Vertically stitch the pinned strip (see photo below). Be sure to line-up stitching along the wide seam (see red arrow below photo left-middle). Remember to use reverse stitches at the beginning and end. The two right-most photos show the front and rear of the resulting pinned strip. Light tug the strip horizontally. The seam should feel physically secure.

Repeat the above with the remaining two strips. Once done, as a sanity check, wrap the strips on the bucket's inner and outer circumference (bottom photo). Don't worry at this point, if the strips appear too long.

Scissor cuts leave fabric edges ragged (below photo top-left). Fold over the ragged edge and pin (top-middle). Then sew horizontally across the pinned strip (right). This hem results in a clean-looking edge (bottom).

Step 4: Terry Cloth Overhang

Tools can be heavy. Terry cloth (like a bath towel) doesn't rip easily. As such, terry cloth is used to join the two pinned strips. Cut a piece that's 44-inches by 7-inches (see photo below).

Referring to the photo below, line one of the hemmed strips along the terry cloth overhang (top-left) and pin all along the strip (red circles in top-right show the first three pins). Next sew along the strip (red arrow in bottom-left). The bottom-right photo shows a close-up; the cleaner-looking hem from Step 3 also helps visualize where to stitch the terry cloth and hemmed strip.

Hem the remaining strip (for a clean-looking edge), and stitch to the terry cloth overhang. Take note of that strip's pocket orientation (photo below top-row). When finished, wrap both the outside and inside of the bucket (bottom-left). Pin the ends of the strip together (red arrows shown in bottom-middle). The strip with the holes folds over the pockets (bottom-right). These holes will be used in a latter step, to hang items like carabiners and clips.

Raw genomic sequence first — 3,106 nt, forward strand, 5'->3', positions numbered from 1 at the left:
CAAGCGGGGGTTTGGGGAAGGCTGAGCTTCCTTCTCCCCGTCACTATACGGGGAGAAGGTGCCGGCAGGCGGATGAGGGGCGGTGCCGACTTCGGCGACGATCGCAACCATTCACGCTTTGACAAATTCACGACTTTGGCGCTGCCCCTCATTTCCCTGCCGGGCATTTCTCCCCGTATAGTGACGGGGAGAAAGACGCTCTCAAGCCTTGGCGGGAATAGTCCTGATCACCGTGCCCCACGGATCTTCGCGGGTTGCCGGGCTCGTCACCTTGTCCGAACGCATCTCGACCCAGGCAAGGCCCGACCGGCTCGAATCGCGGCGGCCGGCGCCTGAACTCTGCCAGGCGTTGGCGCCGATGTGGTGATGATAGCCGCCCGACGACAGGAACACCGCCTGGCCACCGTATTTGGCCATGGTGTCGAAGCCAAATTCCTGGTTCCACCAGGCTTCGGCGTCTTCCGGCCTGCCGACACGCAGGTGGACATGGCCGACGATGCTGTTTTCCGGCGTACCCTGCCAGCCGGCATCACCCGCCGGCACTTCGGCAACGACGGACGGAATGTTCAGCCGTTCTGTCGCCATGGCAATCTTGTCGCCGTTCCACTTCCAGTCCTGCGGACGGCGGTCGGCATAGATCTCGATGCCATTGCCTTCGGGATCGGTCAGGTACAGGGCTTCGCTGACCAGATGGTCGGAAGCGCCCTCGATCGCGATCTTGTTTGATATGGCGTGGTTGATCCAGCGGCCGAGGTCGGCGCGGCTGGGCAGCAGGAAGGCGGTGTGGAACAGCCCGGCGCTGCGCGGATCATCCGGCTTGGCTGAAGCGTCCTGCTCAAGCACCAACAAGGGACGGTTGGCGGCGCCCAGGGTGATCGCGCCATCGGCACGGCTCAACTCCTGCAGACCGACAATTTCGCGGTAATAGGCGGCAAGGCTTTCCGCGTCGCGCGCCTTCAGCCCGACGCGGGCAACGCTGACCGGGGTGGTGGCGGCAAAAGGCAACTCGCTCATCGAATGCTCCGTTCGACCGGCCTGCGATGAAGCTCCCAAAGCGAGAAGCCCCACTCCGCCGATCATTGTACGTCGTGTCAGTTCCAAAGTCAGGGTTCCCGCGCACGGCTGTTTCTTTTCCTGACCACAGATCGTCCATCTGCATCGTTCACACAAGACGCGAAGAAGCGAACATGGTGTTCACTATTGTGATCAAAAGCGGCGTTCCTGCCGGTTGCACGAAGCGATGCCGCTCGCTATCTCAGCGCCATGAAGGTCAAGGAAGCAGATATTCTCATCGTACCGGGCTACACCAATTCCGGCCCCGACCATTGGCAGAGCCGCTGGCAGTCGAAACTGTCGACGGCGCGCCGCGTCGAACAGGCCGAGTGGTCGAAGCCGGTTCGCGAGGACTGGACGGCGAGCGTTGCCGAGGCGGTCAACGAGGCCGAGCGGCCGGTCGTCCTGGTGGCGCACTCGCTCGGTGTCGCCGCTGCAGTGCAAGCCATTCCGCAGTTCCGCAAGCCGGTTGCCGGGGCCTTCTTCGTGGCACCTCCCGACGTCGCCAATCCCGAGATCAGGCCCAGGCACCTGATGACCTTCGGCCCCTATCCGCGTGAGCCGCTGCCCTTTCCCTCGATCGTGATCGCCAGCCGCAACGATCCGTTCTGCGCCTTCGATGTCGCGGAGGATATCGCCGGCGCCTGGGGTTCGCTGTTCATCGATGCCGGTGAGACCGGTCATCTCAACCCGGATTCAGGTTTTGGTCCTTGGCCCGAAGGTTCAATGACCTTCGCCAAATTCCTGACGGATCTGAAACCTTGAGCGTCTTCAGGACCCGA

Removing the terry cloth overhang (left), pin both the outside (middle) and inside circumference strips (right) as seen below. Stitch along these pins - don't forget to reverse stitch.

Step 5: Secure Terry Cloth Overhang to Bucket

Referring to the photo below, pop off the bucket handle and re-insert the terry cloth overhang (left). Shift-and-slide the overhang around the bucket so that the pockets don't overlap. Locate the bucket handle's hole (red arrow in middle photo) underneath the overhang. Pierce the terry cloth at this location with a knife. Use a screwdriver or drill to make the hole larger. Repeat this for the handle's other hole. Once completed, pop the handle onto the bucket (right).

The photo below shows the finished bucket. The top view (left) shows the inner pockets filled with tools. The original over-the-door shoe organizer had riveted holes. These can be used to attach carabiners or hooks so that one can hang tape measures or other items (middle). The outside pockets are also filled with tools (right).

Final Words

Bucket Buddies are commercially available and range from $10-$30 USD. This do-it-yourself Bucket Buddy uses a widely available over-the-door shoe organizer. One benefit is the clear pockets; this allows one to see their tools immediately. Another benefit is that one can customize pocket size; one stitches the pocket to better conform to the tool's size. Lastly, the riveted holes allow on to add carabiners to neatly hang often-used items like a tape measure, pen/pencil/marker, and duct tape. The net effect is that with a bit of sewing one can quickly and easily create a portable, flexible, and affordable tool organizer in a few hours.

Next Steps

Beyond 5-gallon buckets, one could apply the “buddy” concept to pails, jars, or coffee mugs. Such items can be used to organize one's desk supplies like pens, highlighters, erasers, and scissors. Here, one must substitute the shoe organizer by stitching one's own pocket strips. Here are some useful pages:

  1. How to sew a mug caddy Live with Madebylucyx
  2. Make an Awesome Knitting Tool Caddy
how_to_sew_a_bucket_buddy_for_tool_organization.txt · Last modified: 2020/07/06 12:12 by pauloh